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Gweru water woes to be addressed as Council receives pumps for Amapongokwe Dam


Abigail Mzimbawakhe (Midlands Correspondent)

The water crisis in Gweru will soon be addressed as the Gweru City Council (GCC) received pumps on Tuesday  that will help to pump raw water from Ampongokwe Dam.

Ampongokwe Dam is almost 65% full so it will be able to provide adequate raw water that will provide most of the areas in the City of Progress with the precious liquid.

Gwenhoro Dam which has been supplying Gweru is less than 12% full which means it has few weeks of water supply left.

City Engineer, Robson Manatsa said that the pumps will enable Gweru to have adequate raw water that will be pumped into the Gwenhoro Treatment Plant.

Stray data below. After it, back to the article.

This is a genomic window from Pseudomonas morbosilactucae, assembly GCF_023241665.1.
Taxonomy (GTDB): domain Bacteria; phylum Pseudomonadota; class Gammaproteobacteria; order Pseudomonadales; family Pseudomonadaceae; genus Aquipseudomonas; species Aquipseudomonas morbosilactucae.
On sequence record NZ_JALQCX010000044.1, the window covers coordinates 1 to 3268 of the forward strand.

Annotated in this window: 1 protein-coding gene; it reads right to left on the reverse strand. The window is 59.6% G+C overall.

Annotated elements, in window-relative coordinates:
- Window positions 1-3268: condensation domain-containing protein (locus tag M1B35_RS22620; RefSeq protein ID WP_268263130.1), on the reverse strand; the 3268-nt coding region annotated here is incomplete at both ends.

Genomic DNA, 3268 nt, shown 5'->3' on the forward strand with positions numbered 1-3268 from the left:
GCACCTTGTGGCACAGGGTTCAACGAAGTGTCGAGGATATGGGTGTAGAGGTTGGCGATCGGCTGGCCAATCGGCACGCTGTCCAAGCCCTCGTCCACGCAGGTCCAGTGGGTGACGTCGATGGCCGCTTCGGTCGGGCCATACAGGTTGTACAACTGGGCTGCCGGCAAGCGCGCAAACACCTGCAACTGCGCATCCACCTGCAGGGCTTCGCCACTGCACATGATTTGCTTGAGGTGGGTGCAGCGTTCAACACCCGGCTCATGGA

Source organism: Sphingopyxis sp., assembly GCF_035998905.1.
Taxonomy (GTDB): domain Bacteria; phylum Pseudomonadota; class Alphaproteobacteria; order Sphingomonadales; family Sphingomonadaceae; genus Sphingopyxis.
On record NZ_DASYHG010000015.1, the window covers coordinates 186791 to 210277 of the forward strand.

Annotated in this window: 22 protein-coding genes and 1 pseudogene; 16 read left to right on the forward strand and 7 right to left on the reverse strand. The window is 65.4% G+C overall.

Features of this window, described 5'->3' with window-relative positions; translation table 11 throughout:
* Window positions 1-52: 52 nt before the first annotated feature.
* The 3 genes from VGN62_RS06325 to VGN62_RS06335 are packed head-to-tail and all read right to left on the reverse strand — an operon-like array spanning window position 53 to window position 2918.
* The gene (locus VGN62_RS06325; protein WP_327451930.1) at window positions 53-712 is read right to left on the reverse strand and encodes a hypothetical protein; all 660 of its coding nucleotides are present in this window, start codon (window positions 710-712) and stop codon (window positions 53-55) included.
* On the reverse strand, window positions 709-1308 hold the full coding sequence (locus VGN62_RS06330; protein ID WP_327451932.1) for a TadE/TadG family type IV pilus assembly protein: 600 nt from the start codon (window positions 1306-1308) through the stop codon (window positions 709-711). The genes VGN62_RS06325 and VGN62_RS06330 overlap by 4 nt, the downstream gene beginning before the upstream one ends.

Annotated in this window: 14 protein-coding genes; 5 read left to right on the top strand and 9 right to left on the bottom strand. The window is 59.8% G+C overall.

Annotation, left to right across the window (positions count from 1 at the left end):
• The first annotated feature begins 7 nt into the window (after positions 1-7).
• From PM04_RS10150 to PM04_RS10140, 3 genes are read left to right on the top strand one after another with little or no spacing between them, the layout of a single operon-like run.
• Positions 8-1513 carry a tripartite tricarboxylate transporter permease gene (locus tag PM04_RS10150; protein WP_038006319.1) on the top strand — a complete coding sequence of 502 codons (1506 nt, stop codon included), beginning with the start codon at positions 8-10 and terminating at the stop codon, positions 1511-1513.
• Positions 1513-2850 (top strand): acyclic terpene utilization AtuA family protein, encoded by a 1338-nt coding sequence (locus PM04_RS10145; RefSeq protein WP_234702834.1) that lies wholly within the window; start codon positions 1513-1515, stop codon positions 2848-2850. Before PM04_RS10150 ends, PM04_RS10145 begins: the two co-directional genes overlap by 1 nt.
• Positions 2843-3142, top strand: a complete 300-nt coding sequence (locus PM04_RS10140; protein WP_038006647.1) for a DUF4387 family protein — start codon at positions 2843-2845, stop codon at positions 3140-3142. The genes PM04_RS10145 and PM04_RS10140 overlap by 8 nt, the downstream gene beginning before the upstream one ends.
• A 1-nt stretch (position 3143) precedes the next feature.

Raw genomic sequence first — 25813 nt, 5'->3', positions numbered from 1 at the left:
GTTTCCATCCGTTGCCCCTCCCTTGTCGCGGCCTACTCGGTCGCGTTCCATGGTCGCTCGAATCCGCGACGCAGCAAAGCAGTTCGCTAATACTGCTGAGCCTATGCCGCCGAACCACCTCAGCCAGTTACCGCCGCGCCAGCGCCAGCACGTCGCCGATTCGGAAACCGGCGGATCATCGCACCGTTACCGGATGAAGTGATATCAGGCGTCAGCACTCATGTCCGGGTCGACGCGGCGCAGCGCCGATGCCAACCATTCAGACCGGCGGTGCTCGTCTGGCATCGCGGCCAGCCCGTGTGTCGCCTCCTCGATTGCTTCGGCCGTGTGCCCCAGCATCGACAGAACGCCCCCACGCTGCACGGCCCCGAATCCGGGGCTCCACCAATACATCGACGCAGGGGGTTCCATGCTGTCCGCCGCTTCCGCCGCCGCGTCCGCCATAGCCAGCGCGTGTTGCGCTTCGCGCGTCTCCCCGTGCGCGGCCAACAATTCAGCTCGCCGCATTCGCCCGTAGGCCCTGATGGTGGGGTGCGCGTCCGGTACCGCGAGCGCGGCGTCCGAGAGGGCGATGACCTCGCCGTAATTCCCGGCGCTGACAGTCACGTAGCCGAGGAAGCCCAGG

“The pumps will help the city to get sufficient water as we will be having adequate raw water from Amapongokwe dam into our Gwenhoro Treatment Plant. The installation of the pumps will also help us to move from the strict water rationing that we are currently having,” said Engineer Manatsa.

Engineer Manatsa added that  if the council does not face any challenge the pumps will soon be installed.

“We are expecting the installation of the pumps to take a week or just two weeks if there are no other major challenges that we might face. The total cost of the pumps was 6,5 million Rands. The supplier agent is in South Africa so the government paid directly to South Africa,” said Engineer Manatsa.

The City of Gweru received four pumps and each pump is 500 cubic meters per hour. The pumps will be able to push 60 mega litres of raw water into the Gwenhoro Treatment Plant. Pumps from Gwenhoro will push about 45 megal itres to the city as four out of nine pumps are currently working.

Engineer Manatsa said council was  operating on one raw water pump instead of five so the four pumps that they received will help to solve the major problem of accessing water from Amapongokwe dam.

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Byron Adonis Mutingwende